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Breaking Barriers: How do journalists decide what is news?

In 2018, just 35 percent of Democrats and 12 percent of Republicans surveyed by the Pew Research Center agreed with the statement, “information from national news organizations is very trustworthy.” Similarly, only 27 percent of Democrats and 11 percent of Republicans said that, “national news media do very well at keeping them informed.”

Many journalists assign the blame to the consumers and believe that learning “news literacy” -- a critical review of news that involves analyzing different aspects for credibility and potential bias -- is up to readers, according to the American Press Institute.

The Institute argues that rather, it is up to journalists themselves to first recognize their own failures in presenting news and then to help consumers understand the process.

Breaking Barriers is a series that will attempt to shed light on the process, ethics and intentions of the journalism industry with special attention to the issues that exist within the field today as a way to engage these efforts.

How do journalists decide what is news?

While story ideas can come from anywhere -- questions about the community, press releases, direct requests for coverage from people or organizations, political topics and more -- every idea a journalist pursues will reflect one or more news values, qualities that make an event or issue worthy of being shared with the intended audience.

A 2016 report by media researchers Tony Harcup and Deirdre O’Neill found that most journalists considered the same 15 news values across platforms and around the world.

Some are fairly intuitive: most consumers will continue reading a story about something that could have a potential impact on them or their community, whether the article is about local crime, a tax raise or a bill on the governor’s desk. Conflict, drama and entertainment also appear frequently in media and are pretty easy to identify.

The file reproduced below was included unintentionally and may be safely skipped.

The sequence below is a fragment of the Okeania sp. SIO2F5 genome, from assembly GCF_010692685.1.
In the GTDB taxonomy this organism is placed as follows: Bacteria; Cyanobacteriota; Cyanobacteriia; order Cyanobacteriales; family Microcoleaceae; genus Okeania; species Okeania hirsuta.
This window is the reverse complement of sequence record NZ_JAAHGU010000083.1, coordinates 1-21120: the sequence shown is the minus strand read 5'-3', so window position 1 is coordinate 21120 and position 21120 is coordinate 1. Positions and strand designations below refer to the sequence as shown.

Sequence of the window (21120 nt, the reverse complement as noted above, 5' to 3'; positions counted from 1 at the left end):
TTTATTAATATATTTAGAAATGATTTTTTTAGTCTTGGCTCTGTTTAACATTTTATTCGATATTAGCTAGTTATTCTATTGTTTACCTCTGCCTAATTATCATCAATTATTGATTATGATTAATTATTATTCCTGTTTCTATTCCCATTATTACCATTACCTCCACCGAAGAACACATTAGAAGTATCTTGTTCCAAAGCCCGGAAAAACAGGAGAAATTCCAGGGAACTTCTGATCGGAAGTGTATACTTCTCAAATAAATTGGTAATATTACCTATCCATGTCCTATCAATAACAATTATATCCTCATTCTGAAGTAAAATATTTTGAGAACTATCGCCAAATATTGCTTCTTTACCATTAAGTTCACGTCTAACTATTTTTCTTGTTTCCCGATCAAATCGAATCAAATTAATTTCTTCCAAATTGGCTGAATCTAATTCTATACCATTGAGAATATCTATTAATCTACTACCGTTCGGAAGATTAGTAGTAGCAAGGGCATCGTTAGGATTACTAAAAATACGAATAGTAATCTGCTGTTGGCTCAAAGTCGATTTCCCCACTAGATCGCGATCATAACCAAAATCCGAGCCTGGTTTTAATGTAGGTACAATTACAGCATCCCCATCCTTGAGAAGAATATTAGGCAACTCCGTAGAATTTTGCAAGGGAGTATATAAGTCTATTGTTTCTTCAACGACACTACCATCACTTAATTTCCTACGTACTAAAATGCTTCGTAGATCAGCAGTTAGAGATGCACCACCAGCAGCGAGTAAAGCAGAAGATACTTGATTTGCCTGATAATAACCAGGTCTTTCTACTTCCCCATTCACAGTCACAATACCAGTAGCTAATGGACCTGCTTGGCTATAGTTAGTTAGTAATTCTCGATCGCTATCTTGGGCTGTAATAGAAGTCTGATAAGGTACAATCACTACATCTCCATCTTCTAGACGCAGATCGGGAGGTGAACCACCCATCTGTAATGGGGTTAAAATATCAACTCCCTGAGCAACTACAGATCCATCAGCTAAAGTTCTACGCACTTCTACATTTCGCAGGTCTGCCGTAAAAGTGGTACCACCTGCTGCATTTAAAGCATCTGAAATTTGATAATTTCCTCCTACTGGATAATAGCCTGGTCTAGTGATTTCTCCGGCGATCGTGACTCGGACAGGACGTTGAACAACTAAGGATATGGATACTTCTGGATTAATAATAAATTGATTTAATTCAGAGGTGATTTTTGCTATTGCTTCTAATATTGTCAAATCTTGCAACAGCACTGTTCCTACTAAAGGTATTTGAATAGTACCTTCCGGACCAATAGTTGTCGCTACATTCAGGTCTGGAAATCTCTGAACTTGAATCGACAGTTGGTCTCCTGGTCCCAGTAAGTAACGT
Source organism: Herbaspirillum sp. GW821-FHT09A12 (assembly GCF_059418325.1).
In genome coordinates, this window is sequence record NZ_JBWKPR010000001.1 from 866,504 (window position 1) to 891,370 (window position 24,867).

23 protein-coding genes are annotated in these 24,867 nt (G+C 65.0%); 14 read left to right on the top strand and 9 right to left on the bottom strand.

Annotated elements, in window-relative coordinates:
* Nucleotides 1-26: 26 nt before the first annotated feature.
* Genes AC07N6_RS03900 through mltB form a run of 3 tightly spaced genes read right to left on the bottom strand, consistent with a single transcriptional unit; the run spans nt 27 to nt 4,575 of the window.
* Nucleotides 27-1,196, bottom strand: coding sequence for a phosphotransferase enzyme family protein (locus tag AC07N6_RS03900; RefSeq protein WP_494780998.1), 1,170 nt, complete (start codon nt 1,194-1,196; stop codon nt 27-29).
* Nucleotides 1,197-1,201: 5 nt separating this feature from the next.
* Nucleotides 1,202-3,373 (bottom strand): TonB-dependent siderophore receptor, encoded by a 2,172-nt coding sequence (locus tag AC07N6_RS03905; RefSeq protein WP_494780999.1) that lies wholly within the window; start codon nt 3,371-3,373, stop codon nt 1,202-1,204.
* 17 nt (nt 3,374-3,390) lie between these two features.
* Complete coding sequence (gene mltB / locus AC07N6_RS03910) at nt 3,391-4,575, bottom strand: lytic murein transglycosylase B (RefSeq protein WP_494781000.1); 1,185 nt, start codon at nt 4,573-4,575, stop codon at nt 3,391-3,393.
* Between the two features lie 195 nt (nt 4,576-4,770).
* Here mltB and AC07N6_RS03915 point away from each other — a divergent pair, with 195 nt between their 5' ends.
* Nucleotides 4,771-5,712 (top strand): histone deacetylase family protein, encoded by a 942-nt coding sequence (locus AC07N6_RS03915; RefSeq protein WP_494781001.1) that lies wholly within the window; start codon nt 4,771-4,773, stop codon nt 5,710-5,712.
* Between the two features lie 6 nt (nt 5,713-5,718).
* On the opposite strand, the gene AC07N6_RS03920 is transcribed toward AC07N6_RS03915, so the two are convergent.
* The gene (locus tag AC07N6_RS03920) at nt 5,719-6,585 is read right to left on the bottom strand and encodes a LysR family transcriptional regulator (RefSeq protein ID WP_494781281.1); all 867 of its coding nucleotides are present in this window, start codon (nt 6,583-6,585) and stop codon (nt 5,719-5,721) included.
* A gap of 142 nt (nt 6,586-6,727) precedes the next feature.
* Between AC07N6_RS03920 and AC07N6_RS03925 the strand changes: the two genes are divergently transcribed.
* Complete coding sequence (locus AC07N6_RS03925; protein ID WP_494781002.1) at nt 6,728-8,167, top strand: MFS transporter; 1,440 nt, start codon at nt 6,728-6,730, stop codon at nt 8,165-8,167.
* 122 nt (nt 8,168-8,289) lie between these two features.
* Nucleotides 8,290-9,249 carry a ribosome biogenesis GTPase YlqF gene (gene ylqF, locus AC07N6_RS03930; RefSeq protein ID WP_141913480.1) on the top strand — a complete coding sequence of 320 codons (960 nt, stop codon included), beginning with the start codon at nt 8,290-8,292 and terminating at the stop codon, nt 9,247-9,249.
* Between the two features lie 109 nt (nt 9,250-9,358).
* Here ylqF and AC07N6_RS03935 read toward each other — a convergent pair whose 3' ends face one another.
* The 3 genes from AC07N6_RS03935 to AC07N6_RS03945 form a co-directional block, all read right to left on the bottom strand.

Harder-hitting stories contain news values such as the power elite, meaning they “concern powerful individuals, organizations, institutions or corporations,” or what Harcup and O’Neill simply call bad news, defined as “stories with particularly negative overtones such as death, injury, defeat and loss.”

Other common news values in today’s media may reflect negative intentions. However, Harcup and O’Neill reported that the final news value is an organization’s own agenda, “whether ideological, commercial or as part of a specific campaign.”

This news value is one of several that may contribute to public distrust in media. In a 2015 study, the Pew Research Center found that 75 percent of survey respondents internationally said it was “never acceptable” for the news media to favor one political position over another, compared to 25 percent who said it was “sometimes acceptable.”

Perceived agenda-setting may be one reason why some in the media industry feel that traditional news values are no longer the best way to decide what constitutes news. Critics argue that news values often reflect more of an organization’s own interests than those of the community.